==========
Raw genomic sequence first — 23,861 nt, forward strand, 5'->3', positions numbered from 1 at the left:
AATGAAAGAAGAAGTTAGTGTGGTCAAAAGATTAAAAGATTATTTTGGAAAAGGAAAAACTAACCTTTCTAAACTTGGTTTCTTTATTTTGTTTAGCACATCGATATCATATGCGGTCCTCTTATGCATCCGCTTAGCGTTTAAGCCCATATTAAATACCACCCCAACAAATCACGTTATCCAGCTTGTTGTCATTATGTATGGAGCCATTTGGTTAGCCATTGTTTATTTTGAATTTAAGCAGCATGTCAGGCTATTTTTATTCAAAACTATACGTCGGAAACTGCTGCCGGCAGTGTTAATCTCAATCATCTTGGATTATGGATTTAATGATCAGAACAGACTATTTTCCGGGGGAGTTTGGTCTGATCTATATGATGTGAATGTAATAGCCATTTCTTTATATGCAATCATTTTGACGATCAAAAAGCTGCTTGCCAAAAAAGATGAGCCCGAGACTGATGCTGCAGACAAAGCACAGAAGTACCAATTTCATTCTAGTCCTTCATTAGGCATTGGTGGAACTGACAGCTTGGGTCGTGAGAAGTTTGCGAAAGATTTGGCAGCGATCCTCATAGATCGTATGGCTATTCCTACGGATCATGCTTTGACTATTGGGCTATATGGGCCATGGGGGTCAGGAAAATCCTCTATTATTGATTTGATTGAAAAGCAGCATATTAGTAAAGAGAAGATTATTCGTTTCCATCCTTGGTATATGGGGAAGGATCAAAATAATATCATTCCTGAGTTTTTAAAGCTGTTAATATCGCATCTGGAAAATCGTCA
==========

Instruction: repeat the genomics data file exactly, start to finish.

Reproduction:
Raw genomic sequence first — 23,861 nt, forward strand, 5'->3', positions numbered from 1 at the left:
AATGAAAGAAGAAGTTAGTGTGGTCAAAAGATTAAAAGATTATTTTGGAAAAGGAAAAACTAACCTTTCTAAACTTGGTTTCTTTATTTTGTTTAGCACATCGATATCATATGCGGTCCTCTTATGCATCCGCTTAGCGTTTAAGCCCATATTAAATACCACCCCAACAAATCACGTTATCCAGCTTGTTGTCATTATGTATGGAGCCATTTGGTTAGCCATTGTTTATTTTGAATTTAAGCAGCATGTCAGGCTATTTTTATTCAAAACTATACGTCGGAAACTGCTGCCGGCAGTGTTAATCTCAATCATCTTGGATTATGGATTTAATGATCAGAACAGACTATTTTCCGGGGGAGTTTGGTCTGATCTATATGATGTGAATGTAATAGCCATTTCTTTATATGCAATCATTTTGACGATCAAAAAGCTGCTTGCCAAAAAAGATGAGCCCGAGACTGATGCTGCAGACAAAGCACAGAAGTACCAATTTCATTCTAGTCCTTCATTAGGCATTGGTGGAACTGACAGCTTGGGTCGTGAGAAGTTTGCGAAAGATTTGGCAGCGATCCTCATAGATCGTATGGCTATTCCTACGGATCATGCTTTGACTATTGGGCTATATGGGCCATGGGGGTCAGGAAAATCCTCTATTATTGATTTGATTGAAAAGCAGCATATTAGTAAAGAGAAGATTATTCGTTTCCATCCTTGGTATATGGGGAAGGATCAAAATAATATCATTCCTGAGTTTTTAAAGCTGTTAATATCGCATCTGGAAAATCGTCA